(actual mix X actual quantity X standard price) - (standard mix X actual quantity X standardprice);
it computes the monetary effect of substituting a nonstandard mix of material

## material yield variance

(standard mix X actual quantity X standard price) - (standard mix X standard quantity X standard price);
it computes the difference between the
actual total quantity of input and the standard total quantity
allowed based on output and uses standard mix and
standard prices to determine variance

## noncontrollable variance

it is computed as part of the two-variance approach to overhead analysis

the difference between total budgeted overhead at actual hours and total budgeted
overhead at standard hours allowed for the production
achieved; it is computed as part of a three-variance analysis;
it is the same as variable overhead efficiency variance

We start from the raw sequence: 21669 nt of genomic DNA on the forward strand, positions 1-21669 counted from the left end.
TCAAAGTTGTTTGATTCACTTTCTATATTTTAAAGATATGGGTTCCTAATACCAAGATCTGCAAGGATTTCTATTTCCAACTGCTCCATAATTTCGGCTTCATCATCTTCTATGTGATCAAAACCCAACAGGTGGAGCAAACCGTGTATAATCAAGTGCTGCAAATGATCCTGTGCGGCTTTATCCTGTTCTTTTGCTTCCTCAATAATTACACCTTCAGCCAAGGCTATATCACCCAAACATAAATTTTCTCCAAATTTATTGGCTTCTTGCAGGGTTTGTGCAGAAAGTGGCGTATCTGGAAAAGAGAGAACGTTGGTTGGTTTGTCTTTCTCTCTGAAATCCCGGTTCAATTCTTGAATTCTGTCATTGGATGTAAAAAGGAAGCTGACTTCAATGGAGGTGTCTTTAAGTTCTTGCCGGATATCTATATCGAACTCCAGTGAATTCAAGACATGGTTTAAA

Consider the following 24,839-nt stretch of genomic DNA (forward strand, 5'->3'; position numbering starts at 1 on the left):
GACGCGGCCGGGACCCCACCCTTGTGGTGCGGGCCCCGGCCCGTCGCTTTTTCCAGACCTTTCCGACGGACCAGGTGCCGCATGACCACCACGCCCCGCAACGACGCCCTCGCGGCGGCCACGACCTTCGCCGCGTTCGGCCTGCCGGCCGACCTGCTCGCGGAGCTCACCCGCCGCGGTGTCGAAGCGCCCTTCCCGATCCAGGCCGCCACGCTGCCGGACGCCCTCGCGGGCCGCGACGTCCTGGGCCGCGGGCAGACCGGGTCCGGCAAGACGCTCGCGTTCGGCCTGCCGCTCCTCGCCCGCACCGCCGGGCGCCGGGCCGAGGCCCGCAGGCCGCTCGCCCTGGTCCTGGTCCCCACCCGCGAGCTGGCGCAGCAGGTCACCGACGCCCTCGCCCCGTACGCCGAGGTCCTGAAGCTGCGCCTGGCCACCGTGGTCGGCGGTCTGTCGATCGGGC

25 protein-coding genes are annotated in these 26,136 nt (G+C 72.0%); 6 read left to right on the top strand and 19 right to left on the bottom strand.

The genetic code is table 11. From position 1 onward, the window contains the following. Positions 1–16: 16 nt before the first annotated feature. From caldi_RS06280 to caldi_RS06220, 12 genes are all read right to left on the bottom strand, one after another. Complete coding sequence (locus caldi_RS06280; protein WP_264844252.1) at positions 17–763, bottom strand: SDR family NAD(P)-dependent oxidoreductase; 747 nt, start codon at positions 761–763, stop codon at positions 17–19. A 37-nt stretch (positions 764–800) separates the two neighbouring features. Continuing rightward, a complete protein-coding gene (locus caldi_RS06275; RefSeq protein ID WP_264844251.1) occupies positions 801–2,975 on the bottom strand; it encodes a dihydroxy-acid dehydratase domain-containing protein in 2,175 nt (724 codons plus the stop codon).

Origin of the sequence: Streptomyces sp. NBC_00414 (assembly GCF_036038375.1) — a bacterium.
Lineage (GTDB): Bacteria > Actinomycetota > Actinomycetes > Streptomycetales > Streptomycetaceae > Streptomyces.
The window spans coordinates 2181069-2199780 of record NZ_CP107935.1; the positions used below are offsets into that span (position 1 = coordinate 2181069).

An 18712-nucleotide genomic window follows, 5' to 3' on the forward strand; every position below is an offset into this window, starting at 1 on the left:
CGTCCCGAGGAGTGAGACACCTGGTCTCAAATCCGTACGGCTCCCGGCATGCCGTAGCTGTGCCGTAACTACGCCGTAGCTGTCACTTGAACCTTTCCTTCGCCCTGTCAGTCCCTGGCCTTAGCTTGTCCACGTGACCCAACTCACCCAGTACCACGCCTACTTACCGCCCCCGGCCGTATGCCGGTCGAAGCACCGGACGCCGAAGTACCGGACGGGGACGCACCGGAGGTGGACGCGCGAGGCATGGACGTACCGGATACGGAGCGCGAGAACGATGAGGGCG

the difference between total actual overhead and total budgeted overhead at actual
hours; it is computed as part of three-variance analysis; it
is equal to the sum of the variable and fixed overhead
spending variances

## perfection standard

see ideal standard

## practical standard

a standard that can be reached or slightly
exceeded with reasonable effort by workers; it allows for
normal, unavoidable time problems or delays and for
worker breaks; it is often believed to be most effective in
inducing the best performance from workers, since such
a standard represents an attainable challenge

## standard

a model or budget against which actual results are
compared and evaluated; a benchmark or norm used for
planning and control purposes

## standard cost

a budgeted or estimated cost to manufacture
a single unit of product or perform a single service

## standard cost card

a document that summarizes the direct
material, direct labor, and overhead standard quantities and
prices needed to complete one unit of product

## standard cost system

a valuation method that uses predetermined
norms for direct material, direct labor, and overhead
to assign costs to the various inventory accounts and